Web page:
Every month we turn the tables, and ask clinicians to share a slew of tidbits about themselves and their work. They reveal everything from the trials and triumphs of conducting therapy to how they personally cope with stress. They also share their insights into the biggest myth about therapy and the best way to lead a meaningful life.
This month we’re pleased to feature Helen Nieves, a New York State Licensed Mental Health Counselor and Certified Attention Deficit Consultant Specialist. Nieves pens the popular Psych Central blog “Mental Health Awareness.”
She specializes in anxiety, panic, phobias, oppositional disorders, behavioral disorders, emotional disorders, parenting skills, anger management, stress management, career concerns, educational decisions, depression, grief counseling, and attention deficit disorder.
Nieves also teaches ADHD classes online and is on the Advisory Board for the American Institute of Health Care Professionals. To learn more about Helen Nieves, visit her website www.counselingadhd.com.
1. What’s surprised you the most about being a therapist?
Every day I am surprised by how much I love being a therapist. I have learned a great deal from my clients and every day I am challenged by how much they teach me. I enjoy the work I do and how fulfilling this career is. I love learning new things to help my clients improve and progress with their personal struggles.
All clients are different, need to be treated differently and I love the challenge of trying to find a way to help each one individually. Training and studying helps, but the experience of working with different individuals is what makes this job challenging and interesting.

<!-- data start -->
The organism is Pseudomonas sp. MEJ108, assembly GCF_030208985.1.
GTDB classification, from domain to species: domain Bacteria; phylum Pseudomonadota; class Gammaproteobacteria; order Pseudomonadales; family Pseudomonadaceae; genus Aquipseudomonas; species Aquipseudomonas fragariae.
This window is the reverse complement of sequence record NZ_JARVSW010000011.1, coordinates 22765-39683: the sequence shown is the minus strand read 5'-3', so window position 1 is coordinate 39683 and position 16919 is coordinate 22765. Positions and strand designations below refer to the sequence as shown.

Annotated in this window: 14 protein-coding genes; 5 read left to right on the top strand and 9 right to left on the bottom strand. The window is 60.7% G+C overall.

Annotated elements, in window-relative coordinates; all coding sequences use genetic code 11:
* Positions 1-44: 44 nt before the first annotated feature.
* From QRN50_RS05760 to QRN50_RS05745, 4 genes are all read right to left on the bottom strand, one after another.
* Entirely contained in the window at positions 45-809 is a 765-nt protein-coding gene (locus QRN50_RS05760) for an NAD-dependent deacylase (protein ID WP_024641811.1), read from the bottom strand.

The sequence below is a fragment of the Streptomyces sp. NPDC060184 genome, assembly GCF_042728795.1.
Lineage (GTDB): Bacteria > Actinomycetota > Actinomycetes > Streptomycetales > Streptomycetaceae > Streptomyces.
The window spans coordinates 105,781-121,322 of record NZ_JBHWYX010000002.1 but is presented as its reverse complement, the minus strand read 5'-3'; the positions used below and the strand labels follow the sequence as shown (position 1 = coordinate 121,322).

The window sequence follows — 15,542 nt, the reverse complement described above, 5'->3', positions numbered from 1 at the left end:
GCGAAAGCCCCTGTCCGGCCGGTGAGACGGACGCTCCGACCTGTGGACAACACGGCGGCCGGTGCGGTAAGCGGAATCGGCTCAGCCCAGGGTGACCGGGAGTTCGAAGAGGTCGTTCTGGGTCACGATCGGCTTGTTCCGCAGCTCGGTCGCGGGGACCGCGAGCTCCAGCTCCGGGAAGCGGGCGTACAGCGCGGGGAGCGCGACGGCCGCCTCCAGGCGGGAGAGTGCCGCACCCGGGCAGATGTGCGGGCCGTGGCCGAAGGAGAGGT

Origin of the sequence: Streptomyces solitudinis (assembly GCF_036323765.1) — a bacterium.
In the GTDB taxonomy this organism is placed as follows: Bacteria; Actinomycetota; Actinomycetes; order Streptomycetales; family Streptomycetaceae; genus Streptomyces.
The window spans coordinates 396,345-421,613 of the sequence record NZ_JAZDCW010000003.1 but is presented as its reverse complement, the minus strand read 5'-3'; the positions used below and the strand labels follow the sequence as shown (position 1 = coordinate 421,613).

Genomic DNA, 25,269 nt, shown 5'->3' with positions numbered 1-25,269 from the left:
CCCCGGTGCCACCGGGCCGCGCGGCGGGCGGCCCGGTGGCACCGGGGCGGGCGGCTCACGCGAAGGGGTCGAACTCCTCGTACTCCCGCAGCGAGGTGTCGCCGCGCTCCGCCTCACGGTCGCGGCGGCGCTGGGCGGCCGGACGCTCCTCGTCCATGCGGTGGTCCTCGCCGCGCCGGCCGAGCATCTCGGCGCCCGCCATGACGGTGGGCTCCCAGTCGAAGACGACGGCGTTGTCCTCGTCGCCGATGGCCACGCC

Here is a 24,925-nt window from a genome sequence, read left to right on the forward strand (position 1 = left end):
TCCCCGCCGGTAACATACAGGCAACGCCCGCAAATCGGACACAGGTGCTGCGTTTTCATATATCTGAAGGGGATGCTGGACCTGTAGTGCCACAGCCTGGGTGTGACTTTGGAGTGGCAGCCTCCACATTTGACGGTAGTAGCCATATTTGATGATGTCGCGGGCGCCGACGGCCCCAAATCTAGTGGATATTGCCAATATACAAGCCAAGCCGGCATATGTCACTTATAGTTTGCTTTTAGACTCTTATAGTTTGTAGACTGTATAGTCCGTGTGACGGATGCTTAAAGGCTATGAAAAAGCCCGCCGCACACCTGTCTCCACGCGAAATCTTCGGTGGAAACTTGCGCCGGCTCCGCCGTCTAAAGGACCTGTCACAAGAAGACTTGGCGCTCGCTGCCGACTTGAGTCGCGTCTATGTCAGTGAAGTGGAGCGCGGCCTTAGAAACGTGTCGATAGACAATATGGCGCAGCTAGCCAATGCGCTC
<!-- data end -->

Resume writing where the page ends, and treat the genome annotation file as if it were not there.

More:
2. What’s the latest and greatest book you’ve read related to mental health, psychology or psychotherapy?
I have read a large amount of mental health books, each teaching me valuable information. I enjoyed reading When the Past is Present by David Richo. This book explores how transference plays a role in our relationships and how we can free ourselves from the emotional baggage we bring into our present relationships.
As a therapist who specializes in anxiety, another book I enjoyed was The 10 Best-Ever Anxiety Management Techniques by Margaret Wehrenberg. It provides practical tips to help clients manage anxiety.
3. What’s the biggest myth about therapy?
The biggest myth is that if you go to therapy you are “crazy.” This is not true. People go to therapy for a number of reasons. Going to therapy offers a better understanding about yourself and learning better opportunities to live a healthier life.
If a person goes to their primary care physician for medications to help them fight off the flu or virus, are they considered crazy? Going to therapy shows that you are looking for better opportunities to resolve certain issues that are troubling you.
4. What seems to be the biggest obstacle for clients in therapy?
The biggest obstacle for clients is fear of opening up their feelings, being truthful to themselves, and fear of the unknown. It is hard for people to drop their defense mechanisms and let the therapist apply the proper techniques to best help them. They may fear feeling vulnerable, especially to a therapist who appears to be young and of different gender.